With all these smart eyewear patents and research studies popping up over the last couple years, it’s looking more and more like we’re all going to be seeing the world from behind high-tech lenses.
The patent, seen by Sony Alpha Rumors, describes connected lenses that can capture a photo when the wearer blinks an eye, store that photo and then send it to a wireless device like a smartphone, tablet or computer.
To capture the photos, the patent describes using a device like a smartphone to tell the lenses to capture an image. But it’s hard to imagine an easier method for snapping a photo than blinking, enabled by a light sensor on the lens that detects eyelid movement.
The patent also notes that the lenses have the ability to zoom, focus and change the aperture, so the pictures could actually be pretty decent.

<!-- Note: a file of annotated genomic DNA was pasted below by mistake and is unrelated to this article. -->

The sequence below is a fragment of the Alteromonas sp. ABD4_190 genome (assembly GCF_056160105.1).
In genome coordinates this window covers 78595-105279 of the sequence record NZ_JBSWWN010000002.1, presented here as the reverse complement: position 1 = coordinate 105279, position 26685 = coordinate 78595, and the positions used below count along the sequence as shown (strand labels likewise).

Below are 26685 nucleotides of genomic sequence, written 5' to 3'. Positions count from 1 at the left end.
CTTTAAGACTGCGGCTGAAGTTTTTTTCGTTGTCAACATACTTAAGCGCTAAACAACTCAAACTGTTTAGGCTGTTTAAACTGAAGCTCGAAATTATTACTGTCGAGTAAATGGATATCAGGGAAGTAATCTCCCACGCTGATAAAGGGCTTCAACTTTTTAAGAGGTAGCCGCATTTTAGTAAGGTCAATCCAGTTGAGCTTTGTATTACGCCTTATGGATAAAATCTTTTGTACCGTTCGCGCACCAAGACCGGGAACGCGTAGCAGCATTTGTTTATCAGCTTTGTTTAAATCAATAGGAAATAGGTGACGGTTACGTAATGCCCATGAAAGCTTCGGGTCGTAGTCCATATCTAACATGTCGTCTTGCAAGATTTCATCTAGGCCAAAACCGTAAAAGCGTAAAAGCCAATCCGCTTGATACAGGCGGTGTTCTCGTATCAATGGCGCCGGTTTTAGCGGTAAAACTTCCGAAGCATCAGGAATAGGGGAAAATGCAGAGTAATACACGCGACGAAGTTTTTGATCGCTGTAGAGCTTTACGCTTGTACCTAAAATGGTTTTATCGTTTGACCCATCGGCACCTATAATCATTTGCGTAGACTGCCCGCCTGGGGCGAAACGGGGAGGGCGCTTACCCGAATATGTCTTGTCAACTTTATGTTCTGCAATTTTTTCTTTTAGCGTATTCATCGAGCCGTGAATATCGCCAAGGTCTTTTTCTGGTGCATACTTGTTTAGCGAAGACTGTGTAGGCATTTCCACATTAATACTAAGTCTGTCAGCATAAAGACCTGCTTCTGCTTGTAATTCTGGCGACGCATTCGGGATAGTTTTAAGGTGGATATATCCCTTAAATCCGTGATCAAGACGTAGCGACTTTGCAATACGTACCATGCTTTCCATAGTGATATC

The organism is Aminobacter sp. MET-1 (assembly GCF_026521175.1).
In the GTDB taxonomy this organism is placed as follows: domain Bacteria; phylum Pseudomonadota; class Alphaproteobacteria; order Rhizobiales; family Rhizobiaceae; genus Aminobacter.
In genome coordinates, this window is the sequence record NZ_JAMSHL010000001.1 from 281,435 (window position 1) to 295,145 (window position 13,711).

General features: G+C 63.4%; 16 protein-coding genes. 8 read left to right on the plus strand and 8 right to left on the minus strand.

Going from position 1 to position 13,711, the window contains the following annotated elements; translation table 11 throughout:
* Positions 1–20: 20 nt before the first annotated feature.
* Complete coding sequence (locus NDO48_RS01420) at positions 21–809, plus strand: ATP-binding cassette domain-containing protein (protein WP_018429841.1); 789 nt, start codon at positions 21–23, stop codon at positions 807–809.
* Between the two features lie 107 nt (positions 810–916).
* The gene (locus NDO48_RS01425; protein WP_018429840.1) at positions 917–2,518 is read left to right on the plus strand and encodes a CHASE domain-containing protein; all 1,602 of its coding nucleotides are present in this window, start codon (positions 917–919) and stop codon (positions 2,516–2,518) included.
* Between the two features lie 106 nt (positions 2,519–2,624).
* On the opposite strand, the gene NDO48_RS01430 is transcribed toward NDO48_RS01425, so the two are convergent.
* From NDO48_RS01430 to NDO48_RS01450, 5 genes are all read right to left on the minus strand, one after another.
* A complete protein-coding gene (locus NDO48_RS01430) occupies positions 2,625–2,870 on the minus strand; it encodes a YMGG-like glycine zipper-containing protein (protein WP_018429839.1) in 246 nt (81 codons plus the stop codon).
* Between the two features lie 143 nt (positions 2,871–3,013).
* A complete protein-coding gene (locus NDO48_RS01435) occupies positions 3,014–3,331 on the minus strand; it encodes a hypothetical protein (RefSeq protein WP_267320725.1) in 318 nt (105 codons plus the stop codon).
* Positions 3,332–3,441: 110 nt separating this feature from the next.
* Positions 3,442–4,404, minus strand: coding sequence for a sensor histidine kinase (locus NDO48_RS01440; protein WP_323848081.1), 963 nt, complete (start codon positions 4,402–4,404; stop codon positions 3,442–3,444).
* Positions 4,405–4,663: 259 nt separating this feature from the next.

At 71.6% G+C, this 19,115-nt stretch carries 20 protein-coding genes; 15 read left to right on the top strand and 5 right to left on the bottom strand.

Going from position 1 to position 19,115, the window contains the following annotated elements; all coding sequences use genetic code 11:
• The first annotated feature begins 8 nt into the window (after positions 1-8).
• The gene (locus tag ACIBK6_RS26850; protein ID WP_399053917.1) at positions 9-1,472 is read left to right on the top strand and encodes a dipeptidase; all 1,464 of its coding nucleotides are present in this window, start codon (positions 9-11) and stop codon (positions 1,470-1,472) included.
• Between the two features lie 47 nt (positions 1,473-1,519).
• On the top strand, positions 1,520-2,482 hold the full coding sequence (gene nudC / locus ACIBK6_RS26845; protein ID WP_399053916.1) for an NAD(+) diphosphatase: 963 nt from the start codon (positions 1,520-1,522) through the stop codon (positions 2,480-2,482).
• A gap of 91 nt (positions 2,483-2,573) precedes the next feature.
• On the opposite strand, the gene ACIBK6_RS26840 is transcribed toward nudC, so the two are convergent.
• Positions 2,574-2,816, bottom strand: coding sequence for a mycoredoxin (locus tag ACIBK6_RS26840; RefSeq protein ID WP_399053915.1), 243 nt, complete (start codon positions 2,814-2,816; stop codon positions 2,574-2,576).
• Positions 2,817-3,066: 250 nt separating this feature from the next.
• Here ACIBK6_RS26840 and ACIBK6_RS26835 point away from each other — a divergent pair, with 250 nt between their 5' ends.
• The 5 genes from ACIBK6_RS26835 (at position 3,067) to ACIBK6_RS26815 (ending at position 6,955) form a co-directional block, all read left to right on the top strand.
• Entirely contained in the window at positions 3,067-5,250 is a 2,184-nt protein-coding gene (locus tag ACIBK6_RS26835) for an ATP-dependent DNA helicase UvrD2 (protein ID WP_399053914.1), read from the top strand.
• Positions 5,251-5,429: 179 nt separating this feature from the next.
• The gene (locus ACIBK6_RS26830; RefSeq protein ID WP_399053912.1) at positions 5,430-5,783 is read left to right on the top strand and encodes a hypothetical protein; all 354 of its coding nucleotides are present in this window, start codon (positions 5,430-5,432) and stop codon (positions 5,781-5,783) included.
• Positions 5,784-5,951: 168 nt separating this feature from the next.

Not only that, but the contacts are described as having a display, allowing you to view captured images. Having displays on contact lenses is something scientists have already been working on.
Sony describes the ability to interact with the lenses through a smartphone, turning them on and off or possibly going through the display. If you don’t want to mess with a smartphone and would rather not take a photo every time you blink, Sony describes an on/off switch right on the lenses.
“In the case where the user presses an end of his/her eyelid in a state in which the eyelid is closed, such press is sensed by the piezoelectric [pressure] sensor, and thus the switch can be turned on,” the patent reads.
As cool as the lens camera sounds, this is a lot of stuff to pack into something as small as a contact lens. The question of how exactly all of this is achieved at a technical level is left to be pretty vague, so we’re left waiting for a working prototype that may never come. The sophistication of the these smart contact lenses requires technology that wouldn’t fit comfortably on a lens.
Even if we won’t be wearing these lenses in the next couple years, the patent gives us a glimpse into the possible future of smart eyewear and how it might work.